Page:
La Science en France: Skoltech students score a ‘hat trick’ in French research fellowships

Skoltech students and researchers from the Severinov Lab have brought home all three major fellowships awarded by the French Embassy in Russia in 2020. The newly minted Ostrogradski, Metchnikov, and Vernadski fellows spoke to us about their research projects and secret recipes for success.

Dmitri Travin

Dmitry Travin

Skoltech PhD student Dmitry Travin studies new peptide antibiotics and their role in microbial interactions, a field that brings together biochemical and genetic experiments as well as structural biology and bioinformatics. As part of his academic mobility in 2019, Travin spent several months at Université Paris-Saclay, where he found collaborators working with a particular kind of soil bacteria that produce phazolicin, an antibiotic discovered at the Severinov Lab. He hopes that his upcoming trip, supported by the short-term Ostrogradski fellowship, will let the group finish their experiments and prepare a research article for publication. 

Sofia Medvedeva

Sofia Medvedeva

Sofia Medvedeva, a former Vernadski fellow who worked on her PhD in France, is getting ready to go back to the Hexagone for three months on a mid-term Metchikov fellowship. She will continue her research in CRISPR-Cas systems that bacteria and archaea use to defend themselves from viruses. Medvedeva says she did not have enough time during her PhD to work on the interaction between CRISPR-Cas systems and mobile genetic elements, a problem she hopes to tackle this time at the Institut Pasteur. 

Polina Muziukina

Polina Muziukina

Polina Muziukina started working with Clostridium difficile and CRISPR-Cas systems during her Masters program at Skoltech, as part of a lab project in close cooperation with Professor Olga Soutourina of Université Paris-Saclay. Muziukina says that their work was significantly slowed down by the bureaucratic hurdles in shipping samples across borders, so she decided to apply for a long-term Vernadski fellowship to be able to work in both countries. Now a PhD student at both Skoltech and Université Paris-Saclay, Muziukina hopes she will be able to make an important contribution to the fight against antimicrobial resistance. 

The lucky fellows say that a proven track record of international cooperation, including joint publications, as well as support on both sides of the long-standing French-Russian research collaboration, have helped them secure their fellowships.

“I think the fellowship programs offered by the French Embassy in Moscow are tremendously useful in fostering long-term collaborations and promoting exchange between scientists in Russia and France. Previously, two of my graduate students were lucky to get the Vernadski fellowship support and receive dual PhD degrees, one from Skoltech and Sorbonne, another from Skoltech and Université Paris-Saclay. Their projects led to important results and offshoots of this work are now supported by other mechanisms, including binational grants from Russian Foundation for Basic Research-CNRS,” Skoltech professor Konstantin Severinov said, noting that he is grateful to the officials in charge of these programs who are “always approachable and eager to help”.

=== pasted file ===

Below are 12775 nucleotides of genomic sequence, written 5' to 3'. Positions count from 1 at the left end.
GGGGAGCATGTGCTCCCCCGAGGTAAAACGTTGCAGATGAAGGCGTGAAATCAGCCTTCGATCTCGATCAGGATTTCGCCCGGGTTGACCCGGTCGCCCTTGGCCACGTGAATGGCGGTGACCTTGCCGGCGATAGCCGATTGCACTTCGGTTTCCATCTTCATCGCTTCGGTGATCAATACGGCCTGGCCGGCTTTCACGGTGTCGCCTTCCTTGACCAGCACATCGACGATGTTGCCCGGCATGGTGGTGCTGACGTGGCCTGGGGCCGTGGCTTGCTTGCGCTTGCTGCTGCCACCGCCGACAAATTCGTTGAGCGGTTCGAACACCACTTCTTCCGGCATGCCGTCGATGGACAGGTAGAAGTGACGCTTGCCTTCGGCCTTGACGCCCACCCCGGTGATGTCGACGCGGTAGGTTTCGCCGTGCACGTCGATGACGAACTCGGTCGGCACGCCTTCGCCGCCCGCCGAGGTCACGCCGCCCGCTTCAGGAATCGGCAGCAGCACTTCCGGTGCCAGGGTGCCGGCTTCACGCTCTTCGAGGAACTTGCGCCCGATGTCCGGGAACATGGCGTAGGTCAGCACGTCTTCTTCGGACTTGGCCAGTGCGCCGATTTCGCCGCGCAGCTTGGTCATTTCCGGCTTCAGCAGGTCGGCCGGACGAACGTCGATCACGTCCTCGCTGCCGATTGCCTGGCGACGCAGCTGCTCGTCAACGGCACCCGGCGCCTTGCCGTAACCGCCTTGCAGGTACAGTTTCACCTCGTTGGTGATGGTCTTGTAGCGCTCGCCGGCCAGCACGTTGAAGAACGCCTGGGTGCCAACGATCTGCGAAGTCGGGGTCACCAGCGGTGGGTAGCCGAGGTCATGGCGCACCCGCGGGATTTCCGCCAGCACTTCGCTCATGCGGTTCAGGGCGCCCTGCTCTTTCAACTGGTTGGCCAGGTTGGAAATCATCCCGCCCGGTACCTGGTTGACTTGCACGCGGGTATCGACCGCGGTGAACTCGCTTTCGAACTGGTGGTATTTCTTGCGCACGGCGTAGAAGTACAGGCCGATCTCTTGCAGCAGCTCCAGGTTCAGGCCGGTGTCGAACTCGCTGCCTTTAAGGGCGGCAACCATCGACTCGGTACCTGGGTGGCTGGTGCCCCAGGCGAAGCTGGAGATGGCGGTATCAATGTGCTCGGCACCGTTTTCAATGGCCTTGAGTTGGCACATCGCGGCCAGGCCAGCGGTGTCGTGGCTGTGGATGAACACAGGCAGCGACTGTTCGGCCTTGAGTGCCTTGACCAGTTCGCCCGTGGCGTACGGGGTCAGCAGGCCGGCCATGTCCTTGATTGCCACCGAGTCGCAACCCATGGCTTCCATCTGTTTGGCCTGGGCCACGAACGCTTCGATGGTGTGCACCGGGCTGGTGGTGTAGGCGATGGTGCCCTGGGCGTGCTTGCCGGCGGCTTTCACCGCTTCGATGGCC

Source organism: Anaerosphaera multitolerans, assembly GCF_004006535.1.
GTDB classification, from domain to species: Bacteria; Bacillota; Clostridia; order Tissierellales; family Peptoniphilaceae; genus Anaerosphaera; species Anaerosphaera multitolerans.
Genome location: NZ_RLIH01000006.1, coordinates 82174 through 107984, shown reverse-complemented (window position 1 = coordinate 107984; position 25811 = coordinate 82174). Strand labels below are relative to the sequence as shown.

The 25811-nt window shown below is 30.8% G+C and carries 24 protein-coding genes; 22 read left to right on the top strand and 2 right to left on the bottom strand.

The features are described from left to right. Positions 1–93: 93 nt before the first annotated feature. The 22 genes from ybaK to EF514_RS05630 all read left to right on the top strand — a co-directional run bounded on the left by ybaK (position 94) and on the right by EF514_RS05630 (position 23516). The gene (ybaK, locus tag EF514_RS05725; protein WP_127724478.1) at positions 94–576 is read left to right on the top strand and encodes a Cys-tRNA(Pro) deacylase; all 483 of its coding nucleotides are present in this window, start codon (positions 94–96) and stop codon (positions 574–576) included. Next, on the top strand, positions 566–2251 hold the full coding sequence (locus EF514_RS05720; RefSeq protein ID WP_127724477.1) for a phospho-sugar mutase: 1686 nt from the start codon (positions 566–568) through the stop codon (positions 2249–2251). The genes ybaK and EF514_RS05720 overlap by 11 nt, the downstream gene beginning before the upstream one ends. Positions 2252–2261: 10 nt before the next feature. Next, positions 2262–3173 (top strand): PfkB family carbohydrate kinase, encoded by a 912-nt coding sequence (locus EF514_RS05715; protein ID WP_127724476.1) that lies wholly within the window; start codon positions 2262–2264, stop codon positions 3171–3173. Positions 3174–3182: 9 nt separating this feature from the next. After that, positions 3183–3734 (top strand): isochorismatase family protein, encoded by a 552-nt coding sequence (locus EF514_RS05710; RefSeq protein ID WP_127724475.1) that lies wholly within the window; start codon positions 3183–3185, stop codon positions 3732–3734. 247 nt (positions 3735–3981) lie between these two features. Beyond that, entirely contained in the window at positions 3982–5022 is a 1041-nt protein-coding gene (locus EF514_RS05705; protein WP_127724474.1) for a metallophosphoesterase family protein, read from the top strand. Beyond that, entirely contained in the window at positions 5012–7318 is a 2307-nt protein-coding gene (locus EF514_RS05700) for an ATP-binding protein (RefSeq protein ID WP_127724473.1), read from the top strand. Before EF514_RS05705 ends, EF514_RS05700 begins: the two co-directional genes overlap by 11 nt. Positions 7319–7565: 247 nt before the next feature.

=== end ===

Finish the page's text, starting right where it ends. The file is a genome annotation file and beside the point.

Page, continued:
“Scholarship programs set up by the French Embassy in Russia are efficient tools offering opportunities to students and researchers to go abroad and broaden their horizons, gain experience and improve language learning. The scholarship programs actively encourage and pursue research and higher education collaboration. They target our investment into translational research that will have a positive impact on the scientific cooperation between our two countries. They help expanding and increasing funding sources for our research, focusing upon promoting collaboration,” Counsellor for Science and Technologies to the French Embassy in Russia, Dr Abdo Malac, added.

Dr. Malac noted that many of the fellows go on to achieve spectacular results, such as former Metchnikov fellow Guzel Valeeva, who was among the 2019 L’OREAL Women in Science laureates. And Alexander Trifonov, director of the Nesmeyanov Institute of Organoelement Compounds and a recent recipient of the Ordre des Palmes Académiques, an order of knighthood of France for academics and educational figures, was also once a fellow.

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